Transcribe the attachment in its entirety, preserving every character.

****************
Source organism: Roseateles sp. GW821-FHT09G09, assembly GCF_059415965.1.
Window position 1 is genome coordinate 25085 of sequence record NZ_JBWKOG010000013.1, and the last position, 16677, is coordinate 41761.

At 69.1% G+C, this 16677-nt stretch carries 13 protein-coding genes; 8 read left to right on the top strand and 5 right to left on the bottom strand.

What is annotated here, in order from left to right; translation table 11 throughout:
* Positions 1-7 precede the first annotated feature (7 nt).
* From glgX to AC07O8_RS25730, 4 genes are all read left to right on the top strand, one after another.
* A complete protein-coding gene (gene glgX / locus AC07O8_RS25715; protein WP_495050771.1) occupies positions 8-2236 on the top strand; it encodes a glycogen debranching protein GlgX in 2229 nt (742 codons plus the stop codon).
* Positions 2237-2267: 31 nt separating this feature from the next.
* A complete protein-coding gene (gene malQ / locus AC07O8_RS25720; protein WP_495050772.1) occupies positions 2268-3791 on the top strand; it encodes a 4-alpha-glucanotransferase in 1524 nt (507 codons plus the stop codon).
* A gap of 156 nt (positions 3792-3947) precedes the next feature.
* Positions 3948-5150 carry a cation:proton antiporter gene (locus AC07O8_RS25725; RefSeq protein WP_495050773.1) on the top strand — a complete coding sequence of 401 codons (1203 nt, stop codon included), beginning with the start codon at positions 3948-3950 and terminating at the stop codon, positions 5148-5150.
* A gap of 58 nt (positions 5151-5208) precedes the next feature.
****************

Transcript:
Source organism: Roseateles sp. GW821-FHT09G09, assembly GCF_059415965.1.
Window position 1 is genome coordinate 25085 of sequence record NZ_JBWKOG010000013.1, and the last position, 16677, is coordinate 41761.

At 69.1% G+C, this 16677-nt stretch carries 13 protein-coding genes; 8 read left to right on the top strand and 5 right to left on the bottom strand.

What is annotated here, in order from left to right; translation table 11 throughout:
* Positions 1-7 precede the first annotated feature (7 nt).
* From glgX to AC07O8_RS25730, 4 genes are all read left to right on the top strand, one after another.
* A complete protein-coding gene (gene glgX / locus AC07O8_RS25715; protein WP_495050771.1) occupies positions 8-2236 on the top strand; it encodes a glycogen debranching protein GlgX in 2229 nt (742 codons plus the stop codon).
* Positions 2237-2267: 31 nt separating this feature from the next.
* A complete protein-coding gene (gene malQ / locus AC07O8_RS25720; protein WP_495050772.1) occupies positions 2268-3791 on the top strand; it encodes a 4-alpha-glucanotransferase in 1524 nt (507 codons plus the stop codon).
* A gap of 156 nt (positions 3792-3947) precedes the next feature.
* Positions 3948-5150 carry a cation:proton antiporter gene (locus AC07O8_RS25725; RefSeq protein WP_495050773.1) on the top strand — a complete coding sequence of 401 codons (1203 nt, stop codon included), beginning with the start codon at positions 3948-3950 and terminating at the stop codon, positions 5148-5150.
* A gap of 58 nt (positions 5151-5208) precedes the next feature.